TECO Expansion

In 2007, Thermal Energy Corporation opened the door to major expansion and stepped forward to embrace the company’s largest-ever construction project.



Construction on the $377 project began in 2007 and was completed in 2011. It has transformed our energy operations and enables the company to continue to serve the energy needs of the growing Texas Medical Center.

Burns & McDonnell provided engineering design and construction management.

Expansion Results

  • TECO refunded $9 million to customers in FY2011; $2.3 million in FY2012;  $1,052,000 in FY2013; $5.038 million in FY2014; and $3.166 million in FY 2015 as a result of the energy efficiencies produced by the expansion and addition of CHP.

TECO’s $377 Million Energy-Saving Expansion

  • Thermal energy storage tank with 8.8 million-gallon capacity
  • Operations Support Facility with state-of-the-art control room featuring 24 monitors and a control room for use in natural or manmade disasters
  • Combined Heat and Power Plant No. 1 with 48 MW capacity, including a heat-recovery steam generator
  • Distribution system expansion that included a new bridge over Brays Bayou
  • East Chiller Building with 32,000 tons installed capacity, making TECO’s district cooling system the largest in the U.S. at 120,000 tons
  • East Chiller Building has room for six more 8,000-ton chillers
  • Substation upgrades

TECO Master Plan Implementation Project Highlights

  • Finished on time and under budget
  • Further improves system security and reliability
  • Increases TECO’s operating efficiency to 68%
  • Significantly reduces greenhouse gas emissions and regional air pollutants, equal to the emissions produced while generating electricity for more than 4,000 homes
  • Makes TECO the largest district cooling system in the U.S. with the capacity to cool the equivalent of 30,000 homes
  • Reduces load on the region’s electricity grid
  • Is expected to save $200 million for TECO and its customers by 2016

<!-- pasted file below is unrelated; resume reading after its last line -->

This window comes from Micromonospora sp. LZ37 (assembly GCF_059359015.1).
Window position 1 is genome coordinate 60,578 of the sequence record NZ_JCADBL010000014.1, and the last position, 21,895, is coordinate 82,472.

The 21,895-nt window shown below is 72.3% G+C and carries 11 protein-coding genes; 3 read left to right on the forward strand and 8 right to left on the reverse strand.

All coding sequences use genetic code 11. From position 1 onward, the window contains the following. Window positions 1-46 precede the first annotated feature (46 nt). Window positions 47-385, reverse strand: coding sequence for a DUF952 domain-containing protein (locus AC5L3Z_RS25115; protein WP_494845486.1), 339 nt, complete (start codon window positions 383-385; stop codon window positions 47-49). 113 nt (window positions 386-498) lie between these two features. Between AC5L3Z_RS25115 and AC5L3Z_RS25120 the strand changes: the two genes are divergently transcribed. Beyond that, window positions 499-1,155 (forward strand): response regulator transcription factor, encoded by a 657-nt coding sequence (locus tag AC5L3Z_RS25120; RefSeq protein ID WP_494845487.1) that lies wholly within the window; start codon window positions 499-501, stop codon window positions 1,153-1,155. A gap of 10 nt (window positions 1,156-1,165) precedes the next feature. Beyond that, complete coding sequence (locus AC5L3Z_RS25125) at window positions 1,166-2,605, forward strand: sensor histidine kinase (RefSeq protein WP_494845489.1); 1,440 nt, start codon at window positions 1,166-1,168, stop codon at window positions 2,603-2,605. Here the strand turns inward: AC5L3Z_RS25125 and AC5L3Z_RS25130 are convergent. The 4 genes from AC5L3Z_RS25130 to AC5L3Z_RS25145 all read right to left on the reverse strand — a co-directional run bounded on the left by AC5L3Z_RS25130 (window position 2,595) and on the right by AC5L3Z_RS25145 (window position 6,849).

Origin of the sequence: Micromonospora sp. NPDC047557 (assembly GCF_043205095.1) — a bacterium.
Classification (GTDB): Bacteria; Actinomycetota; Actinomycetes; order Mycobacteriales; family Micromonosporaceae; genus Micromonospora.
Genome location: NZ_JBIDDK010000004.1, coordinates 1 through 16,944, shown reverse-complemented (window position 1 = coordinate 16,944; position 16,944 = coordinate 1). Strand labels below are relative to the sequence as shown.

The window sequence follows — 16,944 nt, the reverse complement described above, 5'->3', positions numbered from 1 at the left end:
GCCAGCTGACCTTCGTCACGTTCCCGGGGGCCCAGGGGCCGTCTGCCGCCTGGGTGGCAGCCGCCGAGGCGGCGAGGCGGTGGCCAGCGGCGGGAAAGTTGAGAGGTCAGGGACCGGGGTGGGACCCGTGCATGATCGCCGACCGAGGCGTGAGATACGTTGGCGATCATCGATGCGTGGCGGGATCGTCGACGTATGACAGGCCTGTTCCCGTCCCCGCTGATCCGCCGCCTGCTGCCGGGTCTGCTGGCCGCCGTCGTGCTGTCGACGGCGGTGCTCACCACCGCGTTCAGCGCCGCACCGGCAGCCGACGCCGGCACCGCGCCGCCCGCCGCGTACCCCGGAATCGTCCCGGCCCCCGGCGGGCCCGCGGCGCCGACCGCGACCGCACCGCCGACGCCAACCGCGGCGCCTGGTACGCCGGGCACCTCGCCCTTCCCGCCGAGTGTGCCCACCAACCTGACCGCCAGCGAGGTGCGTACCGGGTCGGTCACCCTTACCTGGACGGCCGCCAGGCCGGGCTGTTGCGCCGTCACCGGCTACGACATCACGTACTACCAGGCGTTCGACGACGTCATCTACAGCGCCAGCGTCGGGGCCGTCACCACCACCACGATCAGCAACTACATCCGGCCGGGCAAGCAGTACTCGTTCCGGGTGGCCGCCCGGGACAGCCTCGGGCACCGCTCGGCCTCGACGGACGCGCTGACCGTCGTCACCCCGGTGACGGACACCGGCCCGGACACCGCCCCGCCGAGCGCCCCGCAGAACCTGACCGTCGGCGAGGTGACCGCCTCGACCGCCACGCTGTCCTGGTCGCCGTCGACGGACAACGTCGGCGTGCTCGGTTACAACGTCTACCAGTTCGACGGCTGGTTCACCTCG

• Projected to save TECO and its customers $200 million by 2016
  • Created or sustained more than 1,000 direct and indirect jobs in manufacturing, engineering and construction
  • Received $10 million U.S. Department of Energy American Recovery and Reinvestment Act grant
  • Completed more than 1,250,000 hours of work with no lost-time injuries

MADE to Respond

You’ve probably seen the images on TV: Large utility trucks leaving your area to help repair downed power lines caused by a major disaster elsewhere in the country. Everyone lends a hand. The district energy industry, too, is ready to respond.

In fact, TECO participates in the Mutual Assistance for District Energy (MADE) program through the International District Energy Association (IDEA). MADE, a voluntary program, gives participating IDEA members access to disaster assistance in the form of personnel or equipment from companies who know their business. The goal is to get the district energy system back up to full strength as quickly as possible.

In addition to TECO, MADE program members that are providing and receiving assistance include ConEdison, New York; Citizens Thermal, Indianapolis; NRG Energy Center Omaha; and Veolia North America, which has district energy systems in such locations as Philadelphia and Baltimore.

IDEA also holds annual online training sessions for participants, reviewing case studies of actual disasters and simulating emergency situations.

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